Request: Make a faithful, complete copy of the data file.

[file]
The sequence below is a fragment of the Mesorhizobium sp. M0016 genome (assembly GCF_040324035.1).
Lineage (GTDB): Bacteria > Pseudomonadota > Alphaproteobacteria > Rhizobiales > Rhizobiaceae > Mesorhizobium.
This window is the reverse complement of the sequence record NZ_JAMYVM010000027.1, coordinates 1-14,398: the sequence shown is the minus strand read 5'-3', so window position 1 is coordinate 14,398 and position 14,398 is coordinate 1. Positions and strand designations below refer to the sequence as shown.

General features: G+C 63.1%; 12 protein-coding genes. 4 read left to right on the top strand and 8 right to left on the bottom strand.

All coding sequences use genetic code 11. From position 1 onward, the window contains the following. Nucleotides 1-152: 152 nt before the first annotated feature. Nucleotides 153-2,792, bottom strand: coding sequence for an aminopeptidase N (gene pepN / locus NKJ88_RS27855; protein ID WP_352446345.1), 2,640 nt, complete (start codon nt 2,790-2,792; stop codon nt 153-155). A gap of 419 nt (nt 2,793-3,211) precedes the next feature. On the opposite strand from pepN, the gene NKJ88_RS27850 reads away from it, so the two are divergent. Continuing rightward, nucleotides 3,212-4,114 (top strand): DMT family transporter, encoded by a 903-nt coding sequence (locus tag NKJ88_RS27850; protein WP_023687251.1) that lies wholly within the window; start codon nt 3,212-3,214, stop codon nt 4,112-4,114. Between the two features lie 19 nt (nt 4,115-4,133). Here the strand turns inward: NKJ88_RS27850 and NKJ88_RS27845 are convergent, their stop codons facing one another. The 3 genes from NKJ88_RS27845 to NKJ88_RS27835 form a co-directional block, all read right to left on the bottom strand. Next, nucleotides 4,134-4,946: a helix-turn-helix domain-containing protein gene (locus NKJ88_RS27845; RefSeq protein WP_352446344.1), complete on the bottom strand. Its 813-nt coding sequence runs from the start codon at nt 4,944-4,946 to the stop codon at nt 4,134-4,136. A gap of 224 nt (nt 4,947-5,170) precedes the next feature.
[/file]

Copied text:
The sequence below is a fragment of the Mesorhizobium sp. M0016 genome (assembly GCF_040324035.1).
Lineage (GTDB): Bacteria > Pseudomonadota > Alphaproteobacteria > Rhizobiales > Rhizobiaceae > Mesorhizobium.
This window is the reverse complement of the sequence record NZ_JAMYVM010000027.1, coordinates 1-14,398: the sequence shown is the minus strand read 5'-3', so window position 1 is coordinate 14,398 and position 14,398 is coordinate 1. Positions and strand designations below refer to the sequence as shown.

General features: G+C 63.1%; 12 protein-coding genes. 4 read left to right on the top strand and 8 right to left on the bottom strand.

All coding sequences use genetic code 11. From position 1 onward, the window contains the following. Nucleotides 1-152: 152 nt before the first annotated feature. Nucleotides 153-2,792, bottom strand: coding sequence for an aminopeptidase N (gene pepN / locus NKJ88_RS27855; protein ID WP_352446345.1), 2,640 nt, complete (start codon nt 2,790-2,792; stop codon nt 153-155). A gap of 419 nt (nt 2,793-3,211) precedes the next feature. On the opposite strand from pepN, the gene NKJ88_RS27850 reads away from it, so the two are divergent. Continuing rightward, nucleotides 3,212-4,114 (top strand): DMT family transporter, encoded by a 903-nt coding sequence (locus tag NKJ88_RS27850; protein WP_023687251.1) that lies wholly within the window; start codon nt 3,212-3,214, stop codon nt 4,112-4,114. Between the two features lie 19 nt (nt 4,115-4,133). Here the strand turns inward: NKJ88_RS27850 and NKJ88_RS27845 are convergent, their stop codons facing one another. The 3 genes from NKJ88_RS27845 to NKJ88_RS27835 form a co-directional block, all read right to left on the bottom strand. Next, nucleotides 4,134-4,946: a helix-turn-helix domain-containing protein gene (locus NKJ88_RS27845; RefSeq protein WP_352446344.1), complete on the bottom strand. Its 813-nt coding sequence runs from the start codon at nt 4,944-4,946 to the stop codon at nt 4,134-4,136. A gap of 224 nt (nt 4,947-5,170) precedes the next feature.